Modern enterprise-level computing operations have to capture a truly monumental amount of information every single hour. As the scale of data has grown almost exponentially over the years, so has the scale and complexity of data stores. Traditional databases couldn’t possibly keep up with the massive numbers of records that have to be created today, which is why so many firms ended up looking for alternatives to them.
For a while, it certainly seemed as though the new breed of data warehouses would fit the bill. Enterprises that had to harvest information from all of their inputs regarding every possible function of their businesses ran to adopt this new paradigm even as the streams of data they were collecting turned into raging rivers that some might call fire hoses. Into this scattered market entered an even new concept that attempts to refactor the data processing question into a tranquil lake as opposed to that torrential downpour.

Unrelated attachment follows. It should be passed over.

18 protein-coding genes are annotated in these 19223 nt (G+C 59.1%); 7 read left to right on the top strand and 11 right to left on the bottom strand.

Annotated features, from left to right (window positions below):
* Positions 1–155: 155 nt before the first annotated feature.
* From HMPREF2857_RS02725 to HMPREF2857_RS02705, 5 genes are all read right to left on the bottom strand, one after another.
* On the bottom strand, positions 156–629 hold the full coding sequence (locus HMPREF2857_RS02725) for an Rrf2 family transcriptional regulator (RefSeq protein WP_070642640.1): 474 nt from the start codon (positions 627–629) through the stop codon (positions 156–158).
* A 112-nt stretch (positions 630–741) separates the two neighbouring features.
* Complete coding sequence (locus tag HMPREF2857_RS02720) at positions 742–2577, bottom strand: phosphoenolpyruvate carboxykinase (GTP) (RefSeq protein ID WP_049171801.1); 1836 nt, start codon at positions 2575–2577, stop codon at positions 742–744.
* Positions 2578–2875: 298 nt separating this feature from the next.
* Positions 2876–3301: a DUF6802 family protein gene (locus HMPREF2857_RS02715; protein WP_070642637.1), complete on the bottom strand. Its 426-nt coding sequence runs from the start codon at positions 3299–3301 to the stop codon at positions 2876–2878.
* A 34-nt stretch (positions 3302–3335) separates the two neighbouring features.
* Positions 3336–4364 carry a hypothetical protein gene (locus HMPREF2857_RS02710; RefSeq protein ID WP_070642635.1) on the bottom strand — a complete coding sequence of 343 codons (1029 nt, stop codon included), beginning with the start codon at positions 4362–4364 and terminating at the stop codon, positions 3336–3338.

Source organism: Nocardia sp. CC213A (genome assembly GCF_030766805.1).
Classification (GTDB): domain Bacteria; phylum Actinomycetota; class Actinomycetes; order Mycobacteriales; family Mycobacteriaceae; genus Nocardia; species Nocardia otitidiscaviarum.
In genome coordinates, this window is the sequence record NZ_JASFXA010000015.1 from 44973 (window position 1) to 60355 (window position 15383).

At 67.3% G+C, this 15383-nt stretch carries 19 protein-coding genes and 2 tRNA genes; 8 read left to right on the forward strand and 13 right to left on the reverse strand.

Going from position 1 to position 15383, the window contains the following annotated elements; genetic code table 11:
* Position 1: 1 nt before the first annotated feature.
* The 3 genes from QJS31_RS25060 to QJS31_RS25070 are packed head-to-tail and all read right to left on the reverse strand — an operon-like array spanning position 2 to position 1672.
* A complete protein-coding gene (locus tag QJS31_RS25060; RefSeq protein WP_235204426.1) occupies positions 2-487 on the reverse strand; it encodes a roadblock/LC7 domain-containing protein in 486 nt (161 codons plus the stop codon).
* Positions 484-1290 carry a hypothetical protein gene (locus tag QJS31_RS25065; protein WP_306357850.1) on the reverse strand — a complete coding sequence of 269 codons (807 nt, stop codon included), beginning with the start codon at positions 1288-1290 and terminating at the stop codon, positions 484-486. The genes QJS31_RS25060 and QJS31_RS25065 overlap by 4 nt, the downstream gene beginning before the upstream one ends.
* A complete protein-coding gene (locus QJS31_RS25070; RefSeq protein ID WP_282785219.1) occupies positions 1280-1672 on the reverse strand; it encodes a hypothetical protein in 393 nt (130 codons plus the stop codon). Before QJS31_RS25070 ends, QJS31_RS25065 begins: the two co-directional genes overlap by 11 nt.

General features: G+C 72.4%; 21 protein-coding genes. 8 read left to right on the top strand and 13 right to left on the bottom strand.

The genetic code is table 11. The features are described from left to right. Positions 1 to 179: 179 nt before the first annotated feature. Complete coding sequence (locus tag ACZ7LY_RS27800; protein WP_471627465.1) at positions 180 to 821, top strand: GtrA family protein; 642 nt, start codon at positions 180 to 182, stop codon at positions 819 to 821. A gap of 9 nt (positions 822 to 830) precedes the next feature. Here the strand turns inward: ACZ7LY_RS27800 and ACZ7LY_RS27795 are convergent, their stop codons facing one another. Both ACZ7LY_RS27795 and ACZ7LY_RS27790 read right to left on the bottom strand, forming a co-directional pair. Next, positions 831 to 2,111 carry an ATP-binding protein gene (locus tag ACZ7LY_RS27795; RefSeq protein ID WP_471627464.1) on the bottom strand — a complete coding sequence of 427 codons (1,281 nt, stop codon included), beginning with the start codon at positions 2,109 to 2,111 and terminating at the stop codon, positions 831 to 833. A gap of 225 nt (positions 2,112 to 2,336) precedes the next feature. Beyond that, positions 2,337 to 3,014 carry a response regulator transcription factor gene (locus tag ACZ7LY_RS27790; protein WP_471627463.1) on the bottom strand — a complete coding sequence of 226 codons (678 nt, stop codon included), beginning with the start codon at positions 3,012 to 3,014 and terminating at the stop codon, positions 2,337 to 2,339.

When businesses turn to this kind of digital infrastructure, they’re often looking to make sense out of this otherwise immeasurable flood.
When Data Lakes Beat Out Warehouses
Since lakes are taking over in a space currently occupied by already existing operational structures, the data lake vs data warehouse debate is currently pretty heated. Proponents of lakes say that one of the biggest reasons that companies are turning to them is the question of vendor lock-in. When an enterprise-level user stores all of their information into a conventional warehouse, they’re locked into a single vendor who processes data on their behalf. In general, their storage and analytic algorithms are bundled together into a package that’s not easy to separate into disparate parts.
Others might be dealing with a specific processing engine that requires all of their information to be formatted a certain way as its own inputs can only understand data presented in said format. Those who’re dealing with this issue might not notice it until they finally get a flow of information that’s in some format that the warehouse engine doesn’t understand. Writing custom software to convert it isn’t an easy task, especially when there’s no API to work with.